Some of the approaches suggested above will, I hope, help to avoid riding roughshod over the cultural learning curve of those in-service as this is essential regardless whether the learner is already on, or preparing to be on the field. However with in-service training delivered through e-learning, I would say that there is particular scope to intentionally provide activities and opportunities for reflection that integrate the learner’s context, culture and their experience with what they are encountering in the programme. This may be, for example, through discussion and interaction with peers and trainers, providing assignments and other learning opportunities that not only recognise the value of the learner’s own culture to the e-learning community but also ensure that all aspects of the learning experience are, as far as possible, applicable to the learner’s own context. Having local mentors in situ to support the student in processing what they are learning and relating it to their own situations can help with this.

Ensuring that e-learning is appropriate for the culture and context in which it is being delivered and applied (not always the same)and that it not only respects but embraces those contexts, cultures and learning traditions is a challenge that I explore in more depth in my PhD thesis. However, I would say that it is achievable – provided that culturally sensitivity and contextualisation are intentionally embedded into every element of e-learning programmes and that those with the knowledge and understanding of the ‘receiving’ cultures are actively involved in the process to ensure that they are tailored to, and appropriate for their needs.

I hope this rather long reply goes some way to answering your questions and that my second article will also add some more thoughts into the 'melting pot' in relation to this important topic.

Please Log in or Create an account to join the conversation.

More
3 years 6 months ago #45 by jimoharries@gmail.com
Hi Kate,

Thanks for engaging, and then sharing with us, that thorough account of 'e-learning'. A very critical area to research, indeed. Also, personally speaking, I do indeed benefit enormously from numerous e-options keeping me in touch with, amongst others, mission trainers.

One basic question: can em-learning 'immunise' against indigenous learning? Related to this is the question of language (which of course ties in with culture). Again related to this is the question of power.

You have shared all nations' students' responses to elearning. But what about people who are on the field already? Presumably such instruction is intended also for them? How can one ensure that one isn't riding roughshod over what should be their cultural learning curve? How can one also be encouraging them to engage locally, rather than being in Timbuktu, but spending their time doing 'mission' over the internet to All Nations, if you like?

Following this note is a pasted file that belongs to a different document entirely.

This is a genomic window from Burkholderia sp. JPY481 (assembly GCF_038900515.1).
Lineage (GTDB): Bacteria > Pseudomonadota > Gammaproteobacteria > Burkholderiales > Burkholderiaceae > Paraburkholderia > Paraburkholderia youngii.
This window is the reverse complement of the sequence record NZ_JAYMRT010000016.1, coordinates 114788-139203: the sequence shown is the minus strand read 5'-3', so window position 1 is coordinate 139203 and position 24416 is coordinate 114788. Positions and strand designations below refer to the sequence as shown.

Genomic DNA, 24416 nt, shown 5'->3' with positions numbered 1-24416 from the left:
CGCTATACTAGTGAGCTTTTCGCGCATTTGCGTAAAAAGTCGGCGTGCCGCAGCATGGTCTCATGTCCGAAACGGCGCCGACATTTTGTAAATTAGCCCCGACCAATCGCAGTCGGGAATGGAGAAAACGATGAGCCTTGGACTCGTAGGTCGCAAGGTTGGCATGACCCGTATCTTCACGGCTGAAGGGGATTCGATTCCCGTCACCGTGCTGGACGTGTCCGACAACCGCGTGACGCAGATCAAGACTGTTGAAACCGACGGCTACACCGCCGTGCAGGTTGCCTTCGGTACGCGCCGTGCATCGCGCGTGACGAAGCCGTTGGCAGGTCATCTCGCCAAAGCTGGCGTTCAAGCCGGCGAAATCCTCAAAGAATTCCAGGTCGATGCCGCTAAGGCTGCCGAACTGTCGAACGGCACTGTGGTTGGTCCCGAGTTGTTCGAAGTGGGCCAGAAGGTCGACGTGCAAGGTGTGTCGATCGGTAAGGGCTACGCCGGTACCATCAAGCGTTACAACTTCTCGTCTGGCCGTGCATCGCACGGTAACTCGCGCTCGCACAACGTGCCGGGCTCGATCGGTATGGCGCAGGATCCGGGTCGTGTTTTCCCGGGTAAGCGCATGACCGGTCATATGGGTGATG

Please Log in or Create an account to join the conversation.

More
3 years 6 months ago - 1 year 1 day ago #44 by admin
Introduction
Ruth Wall PhD
Chair, IMTN

More men and women today are being sent by the church across the cultures than at any other time in history. The Centre for the Study of Global Christianity (CSGC) estimates 400,000 international missionaries were sent out in 2010. This does not include the thousands working across cultures in their own countries. (The report Christianity in its Global Context 2013 is free and downloadable .) Whether cross cultural workers are reaching across cultures in their own countries or serving in distant cultures all need preparation to be effective cross-cultural gospel-carriers. Mission training is one of the most relevant issues for the global church today. How can the church possibly meet the demand? We continue to use and contextualize well tested methods of training but we also cannot ignore the tools and technologies of our time. We must seek ways to make the best possible use of all the means available to us! And so it is with joy that I introduce you to the author of this month’s two-part IMTN Bulletin, Dr Kate Wiseman. For more than ten years Kate has worked to understand how technology-enhanced learning can be an effective mode of delivery for preparing adults to cross cultures. As part of her study, she has worked with a team of mission trainers and others gifted with the skills to develop and deliver mission training via e-learning. Kate has reflected deeply on the effectiveness of e-learning as a mode of delivery and now, having written up her findings in a doctoral thesis in 2015, she is ready to share her insights from her journey into e-learning with those of us passionate about equipping the church for crossing cultures. Thank you Kate!